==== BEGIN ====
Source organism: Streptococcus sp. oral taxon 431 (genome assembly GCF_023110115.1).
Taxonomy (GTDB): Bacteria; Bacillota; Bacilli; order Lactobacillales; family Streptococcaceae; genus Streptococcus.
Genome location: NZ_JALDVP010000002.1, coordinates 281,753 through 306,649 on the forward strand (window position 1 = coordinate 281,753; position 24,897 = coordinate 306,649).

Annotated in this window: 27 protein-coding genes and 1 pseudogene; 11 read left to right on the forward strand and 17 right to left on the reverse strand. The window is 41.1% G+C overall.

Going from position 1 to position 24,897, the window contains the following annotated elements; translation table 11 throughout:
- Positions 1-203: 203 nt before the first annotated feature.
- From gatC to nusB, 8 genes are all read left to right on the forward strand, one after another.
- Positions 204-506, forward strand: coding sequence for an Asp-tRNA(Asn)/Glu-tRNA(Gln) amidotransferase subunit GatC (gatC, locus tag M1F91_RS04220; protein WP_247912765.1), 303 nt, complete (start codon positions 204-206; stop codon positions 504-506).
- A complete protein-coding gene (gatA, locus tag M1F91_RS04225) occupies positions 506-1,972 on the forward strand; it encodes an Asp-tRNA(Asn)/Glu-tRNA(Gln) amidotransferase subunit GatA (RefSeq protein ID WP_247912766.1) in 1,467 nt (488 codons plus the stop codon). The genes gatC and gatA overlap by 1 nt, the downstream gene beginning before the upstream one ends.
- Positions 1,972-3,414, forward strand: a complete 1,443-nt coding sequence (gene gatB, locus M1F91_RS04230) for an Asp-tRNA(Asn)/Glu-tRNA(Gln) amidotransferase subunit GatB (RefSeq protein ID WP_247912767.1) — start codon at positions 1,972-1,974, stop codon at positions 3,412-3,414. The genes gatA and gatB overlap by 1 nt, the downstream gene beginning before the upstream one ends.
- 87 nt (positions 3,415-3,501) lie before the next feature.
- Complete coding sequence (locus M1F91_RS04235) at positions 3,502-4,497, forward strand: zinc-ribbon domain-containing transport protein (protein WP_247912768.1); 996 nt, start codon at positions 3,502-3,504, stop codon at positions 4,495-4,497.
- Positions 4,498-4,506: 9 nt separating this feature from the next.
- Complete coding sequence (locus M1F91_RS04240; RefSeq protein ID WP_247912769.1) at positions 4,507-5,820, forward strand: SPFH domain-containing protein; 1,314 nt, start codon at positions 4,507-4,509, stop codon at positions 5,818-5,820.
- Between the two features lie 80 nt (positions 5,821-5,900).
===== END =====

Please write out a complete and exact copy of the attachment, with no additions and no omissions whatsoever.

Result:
Source organism: Streptococcus sp. oral taxon 431 (genome assembly GCF_023110115.1).
Taxonomy (GTDB): Bacteria; Bacillota; Bacilli; order Lactobacillales; family Streptococcaceae; genus Streptococcus.
Genome location: NZ_JALDVP010000002.1, coordinates 281,753 through 306,649 on the forward strand (window position 1 = coordinate 281,753; position 24,897 = coordinate 306,649).

Annotated in this window: 27 protein-coding genes and 1 pseudogene; 11 read left to right on the forward strand and 17 right to left on the reverse strand. The window is 41.1% G+C overall.

Going from position 1 to position 24,897, the window contains the following annotated elements; translation table 11 throughout:
- Positions 1-203: 203 nt before the first annotated feature.
- From gatC to nusB, 8 genes are all read left to right on the forward strand, one after another.
- Positions 204-506, forward strand: coding sequence for an Asp-tRNA(Asn)/Glu-tRNA(Gln) amidotransferase subunit GatC (gatC, locus tag M1F91_RS04220; protein WP_247912765.1), 303 nt, complete (start codon positions 204-206; stop codon positions 504-506).
- A complete protein-coding gene (gatA, locus tag M1F91_RS04225) occupies positions 506-1,972 on the forward strand; it encodes an Asp-tRNA(Asn)/Glu-tRNA(Gln) amidotransferase subunit GatA (RefSeq protein ID WP_247912766.1) in 1,467 nt (488 codons plus the stop codon). The genes gatC and gatA overlap by 1 nt, the downstream gene beginning before the upstream one ends.
- Positions 1,972-3,414, forward strand: a complete 1,443-nt coding sequence (gene gatB, locus M1F91_RS04230) for an Asp-tRNA(Asn)/Glu-tRNA(Gln) amidotransferase subunit GatB (RefSeq protein ID WP_247912767.1) — start codon at positions 1,972-1,974, stop codon at positions 3,412-3,414. The genes gatA and gatB overlap by 1 nt, the downstream gene beginning before the upstream one ends.
- 87 nt (positions 3,415-3,501) lie before the next feature.
- Complete coding sequence (locus M1F91_RS04235) at positions 3,502-4,497, forward strand: zinc-ribbon domain-containing transport protein (protein WP_247912768.1); 996 nt, start codon at positions 3,502-3,504, stop codon at positions 4,495-4,497.
- Positions 4,498-4,506: 9 nt separating this feature from the next.
- Complete coding sequence (locus M1F91_RS04240; RefSeq protein ID WP_247912769.1) at positions 4,507-5,820, forward strand: SPFH domain-containing protein; 1,314 nt, start codon at positions 4,507-4,509, stop codon at positions 5,818-5,820.
- Between the two features lie 80 nt (positions 5,821-5,900).